NERA, Metro in negotiations over portion of stadium site

March 30, 2006 Officials with the Nashville & Eastern Rail Authority and Metro Nashville are working toward a deal that will ultimately help clear the way for a new minor league baseball park in Music City. "The railroad actually for many years, prior to the Nashville & Eastern Railroad Authority, ...
Apr 9, 2006

 

March 30, 2006 Officials with the Nashville & Eastern Rail Authority and Metro Nashville are working toward a deal that will ultimately help clear the way for a new minor league baseball park in Music City.
"The railroad actually for many years, prior to the Nashville & Eastern Railroad Authority, had an easement onto property where the Nashville Thermal Transfer Plant was located," NERA Chairman Mike Jennings said, noting the easement is roughly one-third of an acre in size.
The former thermal plant, located on the west bank of the Cumberland River in downtown Nashville, has been selected as the site for a new Nashville Sounds minor league baseball stadium.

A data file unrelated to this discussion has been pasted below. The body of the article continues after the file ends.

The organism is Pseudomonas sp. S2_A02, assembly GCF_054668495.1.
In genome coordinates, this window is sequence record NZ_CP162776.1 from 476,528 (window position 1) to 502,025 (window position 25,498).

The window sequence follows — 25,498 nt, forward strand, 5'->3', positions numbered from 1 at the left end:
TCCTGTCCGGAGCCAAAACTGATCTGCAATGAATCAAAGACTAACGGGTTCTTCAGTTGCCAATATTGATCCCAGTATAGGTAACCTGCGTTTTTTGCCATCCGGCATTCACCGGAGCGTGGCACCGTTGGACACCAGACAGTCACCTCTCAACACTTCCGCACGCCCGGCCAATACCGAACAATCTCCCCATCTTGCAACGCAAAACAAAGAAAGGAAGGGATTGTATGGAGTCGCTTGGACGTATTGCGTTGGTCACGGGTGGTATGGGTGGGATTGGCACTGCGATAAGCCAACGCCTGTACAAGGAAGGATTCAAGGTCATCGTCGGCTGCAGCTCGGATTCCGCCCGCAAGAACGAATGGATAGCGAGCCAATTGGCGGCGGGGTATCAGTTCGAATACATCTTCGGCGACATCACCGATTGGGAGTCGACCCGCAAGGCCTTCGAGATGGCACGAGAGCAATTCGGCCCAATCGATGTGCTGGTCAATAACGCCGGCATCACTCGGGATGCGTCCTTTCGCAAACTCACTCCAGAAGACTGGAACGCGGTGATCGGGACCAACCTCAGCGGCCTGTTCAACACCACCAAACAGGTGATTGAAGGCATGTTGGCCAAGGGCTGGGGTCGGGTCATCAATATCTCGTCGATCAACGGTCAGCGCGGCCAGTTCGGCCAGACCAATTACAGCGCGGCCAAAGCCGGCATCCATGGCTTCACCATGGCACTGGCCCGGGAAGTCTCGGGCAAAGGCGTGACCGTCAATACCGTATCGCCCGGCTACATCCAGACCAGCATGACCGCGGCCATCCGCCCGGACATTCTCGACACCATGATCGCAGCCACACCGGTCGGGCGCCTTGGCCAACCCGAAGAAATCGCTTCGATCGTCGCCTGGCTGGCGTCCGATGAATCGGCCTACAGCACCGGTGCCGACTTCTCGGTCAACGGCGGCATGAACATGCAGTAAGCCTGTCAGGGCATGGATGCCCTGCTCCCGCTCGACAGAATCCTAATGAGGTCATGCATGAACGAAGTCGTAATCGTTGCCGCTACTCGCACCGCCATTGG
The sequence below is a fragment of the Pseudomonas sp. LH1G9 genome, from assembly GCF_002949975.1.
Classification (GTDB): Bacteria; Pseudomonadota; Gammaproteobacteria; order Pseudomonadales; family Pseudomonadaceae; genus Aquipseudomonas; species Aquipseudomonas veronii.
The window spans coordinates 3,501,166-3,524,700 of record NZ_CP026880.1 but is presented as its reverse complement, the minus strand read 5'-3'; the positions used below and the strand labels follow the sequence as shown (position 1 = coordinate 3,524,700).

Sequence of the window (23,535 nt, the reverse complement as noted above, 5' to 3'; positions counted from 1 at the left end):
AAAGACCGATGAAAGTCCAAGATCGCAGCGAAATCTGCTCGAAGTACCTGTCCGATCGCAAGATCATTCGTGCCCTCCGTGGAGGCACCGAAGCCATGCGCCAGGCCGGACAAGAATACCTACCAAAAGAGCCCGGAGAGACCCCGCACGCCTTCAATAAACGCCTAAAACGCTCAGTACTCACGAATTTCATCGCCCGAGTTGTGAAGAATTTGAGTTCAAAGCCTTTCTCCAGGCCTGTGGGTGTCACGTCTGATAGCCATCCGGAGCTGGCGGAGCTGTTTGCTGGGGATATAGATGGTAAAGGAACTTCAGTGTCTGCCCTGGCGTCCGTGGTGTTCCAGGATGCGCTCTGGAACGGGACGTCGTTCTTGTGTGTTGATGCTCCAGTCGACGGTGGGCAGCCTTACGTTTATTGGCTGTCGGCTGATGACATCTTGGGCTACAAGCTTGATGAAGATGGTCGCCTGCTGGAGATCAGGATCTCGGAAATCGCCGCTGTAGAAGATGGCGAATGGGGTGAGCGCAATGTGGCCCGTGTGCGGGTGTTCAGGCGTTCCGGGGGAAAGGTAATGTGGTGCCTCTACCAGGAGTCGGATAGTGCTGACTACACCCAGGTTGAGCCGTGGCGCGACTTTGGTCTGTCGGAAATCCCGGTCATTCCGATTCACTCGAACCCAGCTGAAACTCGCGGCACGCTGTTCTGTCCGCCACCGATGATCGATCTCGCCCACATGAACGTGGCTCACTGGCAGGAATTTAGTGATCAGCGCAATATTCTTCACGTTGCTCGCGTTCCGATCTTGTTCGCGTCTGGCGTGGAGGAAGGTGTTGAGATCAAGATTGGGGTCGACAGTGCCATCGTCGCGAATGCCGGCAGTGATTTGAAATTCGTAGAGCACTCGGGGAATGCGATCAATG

NERA's easement represents an integral part of the property for stadium developers, NERA Attorney William Farmer said.
The railroad initially used the easement for a "spur line" which served the thermal plant, Farmer noted.
"It's owned by the railroad, and it's going through the middle of the stadium," he said.
As part of ongoing efforts to ensure the new stadium meets a target opening date set for early 2008, Metro Nashville officials and NERA representatives are negotiating a price for the .32-acre easement.
Jennings and Farmer noted they remain hopeful both sides will agree on the property value, adding the only alternative would be for NERA and Metro Nashville to settle the issue via a condemnation suit.
"Anytime that you have a property issue, you're hopeful you can resolve it without going to litigation," Farmer said, adding NERA is a "governmental agency comprised of Metropolitan Nashville" and several other cities along the rail line.
"… It's one of our own cities that we're trying to work with," he said. "So, we need to all talk about it, and I have high hopes that we can resolve something without litigation."
"Right now, we're talking, and hopefully it will be something we can resolve with a fair value on the land and put it to rest," Jennings added.
An estimate of the property's value was not available Wednesday, although Jennings said NERA General Manager Val Kelley had been instructed to garner an appraisal.
Staff Writer Brian Harville can be reached at 444-3952 ext. 16 or by e-mail at brian.harville@lebanondemocrat.com.

 

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